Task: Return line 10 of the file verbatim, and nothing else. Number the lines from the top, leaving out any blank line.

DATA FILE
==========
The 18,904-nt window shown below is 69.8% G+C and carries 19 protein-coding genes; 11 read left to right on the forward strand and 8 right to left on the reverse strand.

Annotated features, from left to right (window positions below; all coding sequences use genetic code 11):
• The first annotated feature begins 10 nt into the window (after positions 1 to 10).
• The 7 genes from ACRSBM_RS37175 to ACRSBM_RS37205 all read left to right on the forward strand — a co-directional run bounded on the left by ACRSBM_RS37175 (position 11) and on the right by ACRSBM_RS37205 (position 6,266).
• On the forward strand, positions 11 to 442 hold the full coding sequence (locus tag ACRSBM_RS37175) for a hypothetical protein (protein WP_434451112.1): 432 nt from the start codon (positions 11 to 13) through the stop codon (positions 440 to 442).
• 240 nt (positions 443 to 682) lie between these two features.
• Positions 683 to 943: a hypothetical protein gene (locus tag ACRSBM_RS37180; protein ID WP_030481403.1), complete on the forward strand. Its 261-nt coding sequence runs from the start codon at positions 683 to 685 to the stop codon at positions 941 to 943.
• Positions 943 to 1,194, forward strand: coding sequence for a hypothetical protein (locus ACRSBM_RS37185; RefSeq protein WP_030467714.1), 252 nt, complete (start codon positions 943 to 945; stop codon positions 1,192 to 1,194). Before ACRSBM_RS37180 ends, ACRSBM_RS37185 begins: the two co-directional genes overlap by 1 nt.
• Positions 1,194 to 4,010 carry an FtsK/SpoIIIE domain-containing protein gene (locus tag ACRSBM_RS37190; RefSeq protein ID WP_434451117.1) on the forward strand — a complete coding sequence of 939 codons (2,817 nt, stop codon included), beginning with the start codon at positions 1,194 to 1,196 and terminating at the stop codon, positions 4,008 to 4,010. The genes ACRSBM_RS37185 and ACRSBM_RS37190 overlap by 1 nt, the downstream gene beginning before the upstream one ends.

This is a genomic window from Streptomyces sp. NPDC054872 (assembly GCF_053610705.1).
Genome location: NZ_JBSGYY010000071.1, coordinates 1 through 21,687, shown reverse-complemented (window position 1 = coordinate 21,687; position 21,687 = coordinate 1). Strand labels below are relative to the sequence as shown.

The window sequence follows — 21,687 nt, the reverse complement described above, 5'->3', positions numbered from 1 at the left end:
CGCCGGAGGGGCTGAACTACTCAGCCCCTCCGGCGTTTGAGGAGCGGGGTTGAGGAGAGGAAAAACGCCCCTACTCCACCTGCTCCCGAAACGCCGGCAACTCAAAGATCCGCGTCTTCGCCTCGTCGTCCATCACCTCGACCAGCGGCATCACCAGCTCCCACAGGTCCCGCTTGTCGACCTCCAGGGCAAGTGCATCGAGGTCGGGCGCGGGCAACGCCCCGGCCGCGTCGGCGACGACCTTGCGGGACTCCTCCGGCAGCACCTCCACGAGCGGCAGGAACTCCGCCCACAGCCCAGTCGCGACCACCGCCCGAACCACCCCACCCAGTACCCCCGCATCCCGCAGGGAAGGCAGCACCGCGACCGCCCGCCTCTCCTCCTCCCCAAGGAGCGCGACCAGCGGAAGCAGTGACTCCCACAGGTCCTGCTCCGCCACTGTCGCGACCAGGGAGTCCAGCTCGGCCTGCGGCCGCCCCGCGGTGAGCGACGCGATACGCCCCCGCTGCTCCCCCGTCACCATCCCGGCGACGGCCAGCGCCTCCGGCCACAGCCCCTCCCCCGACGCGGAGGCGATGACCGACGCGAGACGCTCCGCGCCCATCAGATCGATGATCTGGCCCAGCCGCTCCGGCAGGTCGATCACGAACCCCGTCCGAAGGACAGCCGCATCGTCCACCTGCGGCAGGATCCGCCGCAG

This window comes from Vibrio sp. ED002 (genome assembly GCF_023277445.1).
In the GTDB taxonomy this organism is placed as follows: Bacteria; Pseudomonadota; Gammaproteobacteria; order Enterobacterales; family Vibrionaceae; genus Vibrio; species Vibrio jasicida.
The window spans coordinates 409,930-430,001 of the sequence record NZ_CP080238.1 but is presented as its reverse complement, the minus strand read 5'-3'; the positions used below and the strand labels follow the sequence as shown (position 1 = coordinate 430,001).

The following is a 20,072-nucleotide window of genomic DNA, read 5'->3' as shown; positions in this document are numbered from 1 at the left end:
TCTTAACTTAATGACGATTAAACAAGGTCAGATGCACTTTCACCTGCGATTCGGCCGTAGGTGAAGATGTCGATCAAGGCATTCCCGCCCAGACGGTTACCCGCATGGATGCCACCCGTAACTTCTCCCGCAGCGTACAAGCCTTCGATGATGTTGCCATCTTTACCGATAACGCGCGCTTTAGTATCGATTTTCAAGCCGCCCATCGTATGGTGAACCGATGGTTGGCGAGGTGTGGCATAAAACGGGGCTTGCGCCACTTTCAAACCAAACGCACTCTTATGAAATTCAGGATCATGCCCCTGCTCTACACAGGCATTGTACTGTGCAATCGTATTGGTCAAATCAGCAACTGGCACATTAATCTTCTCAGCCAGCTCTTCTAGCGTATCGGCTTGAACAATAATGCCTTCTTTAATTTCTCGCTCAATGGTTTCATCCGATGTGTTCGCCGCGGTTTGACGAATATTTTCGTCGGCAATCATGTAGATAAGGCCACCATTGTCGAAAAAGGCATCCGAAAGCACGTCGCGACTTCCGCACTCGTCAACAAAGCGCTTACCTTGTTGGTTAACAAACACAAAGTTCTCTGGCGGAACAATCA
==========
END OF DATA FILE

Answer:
This is a genomic window from Streptomyces sp. NPDC054872 (assembly GCF_053610705.1).